Insight News

Feb 14th

Why Would I Want to Work With You? Preparing for the compatibility interview question

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jdesmondThe recession is over. The National Bureau of Economic Research says so. Therefore, it follows that many people who were looking for work over the past year will now be interviewing for new jobs. For many of these people, the word interview is synonymous with phrases like nervous stomach and cold sweats. Bringing your best self to the table is paramount, and never easy, but being prepared for the most obvious questions will help. One of these has nothing to do with job skills.

Considering that most people spend more time with their colleagues than their own children, interviewers have to assess whether candidates are compatible with the people already on board. They wonder, Do I want to work with you? Why would I want to work with you? Does anyone else like working with you? Interviewers rarely come right out and ask these questions. It is a candidate’s responsibility to recognize the spirit of the question and be ready with a satisfactory response.

Before the interview, do the agonizing homework of determining why these people, at this company, in this department, at this time, would appreciate working alongside you. Reach into your past and develop answers for questions such as:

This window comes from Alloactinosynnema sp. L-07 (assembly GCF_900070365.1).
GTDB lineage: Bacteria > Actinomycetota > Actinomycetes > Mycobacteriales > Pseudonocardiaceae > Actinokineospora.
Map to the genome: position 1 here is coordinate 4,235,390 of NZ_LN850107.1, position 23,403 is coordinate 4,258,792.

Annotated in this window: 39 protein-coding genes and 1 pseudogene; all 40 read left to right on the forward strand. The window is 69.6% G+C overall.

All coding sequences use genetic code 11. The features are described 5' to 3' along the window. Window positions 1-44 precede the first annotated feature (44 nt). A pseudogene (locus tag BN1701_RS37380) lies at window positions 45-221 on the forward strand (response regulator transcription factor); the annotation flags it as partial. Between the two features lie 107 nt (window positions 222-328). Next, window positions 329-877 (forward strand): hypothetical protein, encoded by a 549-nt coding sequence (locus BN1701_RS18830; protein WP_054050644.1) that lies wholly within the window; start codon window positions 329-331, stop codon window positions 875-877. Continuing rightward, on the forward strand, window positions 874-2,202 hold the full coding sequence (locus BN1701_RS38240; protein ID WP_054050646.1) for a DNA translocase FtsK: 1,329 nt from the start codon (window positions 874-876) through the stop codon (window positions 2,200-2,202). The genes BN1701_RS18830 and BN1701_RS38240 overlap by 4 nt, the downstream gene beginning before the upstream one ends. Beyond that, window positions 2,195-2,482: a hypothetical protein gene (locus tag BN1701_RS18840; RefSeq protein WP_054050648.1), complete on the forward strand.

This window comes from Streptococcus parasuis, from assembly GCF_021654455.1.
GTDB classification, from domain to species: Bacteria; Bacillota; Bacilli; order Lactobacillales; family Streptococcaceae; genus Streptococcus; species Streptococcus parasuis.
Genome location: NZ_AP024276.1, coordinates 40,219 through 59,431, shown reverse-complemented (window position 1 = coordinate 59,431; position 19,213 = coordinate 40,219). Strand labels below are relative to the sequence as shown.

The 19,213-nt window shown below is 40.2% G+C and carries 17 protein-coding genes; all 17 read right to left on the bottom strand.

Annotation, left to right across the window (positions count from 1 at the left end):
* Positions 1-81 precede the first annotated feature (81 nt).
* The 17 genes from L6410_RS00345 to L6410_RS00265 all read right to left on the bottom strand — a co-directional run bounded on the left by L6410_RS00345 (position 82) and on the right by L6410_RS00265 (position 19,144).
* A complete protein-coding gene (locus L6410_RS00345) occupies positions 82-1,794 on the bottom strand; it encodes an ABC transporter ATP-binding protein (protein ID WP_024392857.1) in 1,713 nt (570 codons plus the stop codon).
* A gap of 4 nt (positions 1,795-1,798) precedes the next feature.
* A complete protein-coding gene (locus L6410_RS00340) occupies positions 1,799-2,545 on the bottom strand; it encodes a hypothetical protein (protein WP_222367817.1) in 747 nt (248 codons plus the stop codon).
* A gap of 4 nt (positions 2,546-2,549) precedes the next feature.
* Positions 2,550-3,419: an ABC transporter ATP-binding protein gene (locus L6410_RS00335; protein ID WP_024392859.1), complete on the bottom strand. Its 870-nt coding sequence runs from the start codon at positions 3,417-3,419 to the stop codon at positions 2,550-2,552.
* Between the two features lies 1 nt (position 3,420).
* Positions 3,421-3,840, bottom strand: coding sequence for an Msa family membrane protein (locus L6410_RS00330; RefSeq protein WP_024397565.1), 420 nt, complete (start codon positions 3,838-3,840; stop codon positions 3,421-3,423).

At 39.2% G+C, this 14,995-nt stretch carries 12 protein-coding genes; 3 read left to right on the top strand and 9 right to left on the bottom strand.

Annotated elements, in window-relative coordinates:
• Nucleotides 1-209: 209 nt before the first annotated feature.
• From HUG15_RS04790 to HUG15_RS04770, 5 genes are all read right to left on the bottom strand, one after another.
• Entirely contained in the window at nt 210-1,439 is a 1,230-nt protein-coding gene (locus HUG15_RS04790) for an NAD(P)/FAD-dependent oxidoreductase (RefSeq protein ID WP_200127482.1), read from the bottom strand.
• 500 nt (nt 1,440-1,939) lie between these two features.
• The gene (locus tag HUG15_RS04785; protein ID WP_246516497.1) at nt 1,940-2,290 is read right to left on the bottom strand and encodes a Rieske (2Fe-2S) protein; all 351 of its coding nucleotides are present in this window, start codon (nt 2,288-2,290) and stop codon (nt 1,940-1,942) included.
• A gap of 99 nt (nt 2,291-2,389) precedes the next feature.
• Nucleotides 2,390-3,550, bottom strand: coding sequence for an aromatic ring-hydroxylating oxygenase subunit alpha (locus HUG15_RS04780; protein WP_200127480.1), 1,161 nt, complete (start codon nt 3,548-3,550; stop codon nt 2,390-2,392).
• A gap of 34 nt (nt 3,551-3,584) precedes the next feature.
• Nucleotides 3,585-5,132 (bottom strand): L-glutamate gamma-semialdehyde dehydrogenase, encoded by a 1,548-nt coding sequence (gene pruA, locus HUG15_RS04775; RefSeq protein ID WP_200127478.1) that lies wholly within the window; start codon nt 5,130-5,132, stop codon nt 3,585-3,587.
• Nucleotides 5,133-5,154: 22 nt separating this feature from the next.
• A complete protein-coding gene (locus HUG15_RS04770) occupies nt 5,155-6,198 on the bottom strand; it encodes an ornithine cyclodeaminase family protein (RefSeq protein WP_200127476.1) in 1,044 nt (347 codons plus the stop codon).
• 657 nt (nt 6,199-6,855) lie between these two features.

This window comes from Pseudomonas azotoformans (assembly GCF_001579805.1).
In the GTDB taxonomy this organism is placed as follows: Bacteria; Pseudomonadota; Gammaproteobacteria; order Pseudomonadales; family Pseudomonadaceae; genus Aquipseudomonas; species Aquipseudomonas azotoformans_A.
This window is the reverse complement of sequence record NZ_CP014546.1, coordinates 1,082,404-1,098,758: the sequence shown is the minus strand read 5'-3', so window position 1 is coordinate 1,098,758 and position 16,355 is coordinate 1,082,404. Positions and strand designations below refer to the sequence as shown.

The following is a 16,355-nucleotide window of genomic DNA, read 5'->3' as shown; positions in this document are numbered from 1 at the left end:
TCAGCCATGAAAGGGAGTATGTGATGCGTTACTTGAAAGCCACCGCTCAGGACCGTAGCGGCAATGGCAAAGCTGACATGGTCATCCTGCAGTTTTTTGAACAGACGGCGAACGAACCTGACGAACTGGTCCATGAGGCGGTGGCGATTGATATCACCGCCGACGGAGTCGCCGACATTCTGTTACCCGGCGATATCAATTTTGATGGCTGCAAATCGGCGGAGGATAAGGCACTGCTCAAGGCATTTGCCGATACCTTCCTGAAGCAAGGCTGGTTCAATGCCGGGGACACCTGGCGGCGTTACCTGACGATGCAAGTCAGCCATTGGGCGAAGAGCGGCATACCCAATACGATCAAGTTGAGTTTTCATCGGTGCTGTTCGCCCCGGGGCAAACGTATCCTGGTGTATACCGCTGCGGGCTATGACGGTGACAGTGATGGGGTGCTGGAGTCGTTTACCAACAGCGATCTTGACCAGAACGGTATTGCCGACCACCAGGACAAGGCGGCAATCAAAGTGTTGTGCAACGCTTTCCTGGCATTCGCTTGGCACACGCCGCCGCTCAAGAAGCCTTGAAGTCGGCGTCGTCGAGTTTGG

- Describe your personality.
- What would former co-workers say about you?
- After we work together for six months, what will annoy me most about you?
- Do you prefer working with a team or alone?

Create responses that describe specific events or situations which somehow relate back to this company or this position. Regarding teams, for example, do you know whether this is a team-based role or a more independent situation? Your preference for flying solo or not does not change, but the stories you tell will convey your ability to function one way or another. Substitute Willing for Prefer and you will be closer to answering the question the interviewer meant to ask.

Anxious candidates should remember that by the time you get to the interview, the company is hoping they can hire you. They sincerely want yours to be their last interview. Prepare and believe that these people will appreciate you once they know you. Then you can interview with confidence, spending more time selling your skills and less time convincing hiring managers that you're fun at a party.

Julie Desmond leads job search and career planning workshops in Minneapolis, MN. Please send your questions or comments to This e-mail address is being protected from spambots. You need JavaScript enabled to view it .


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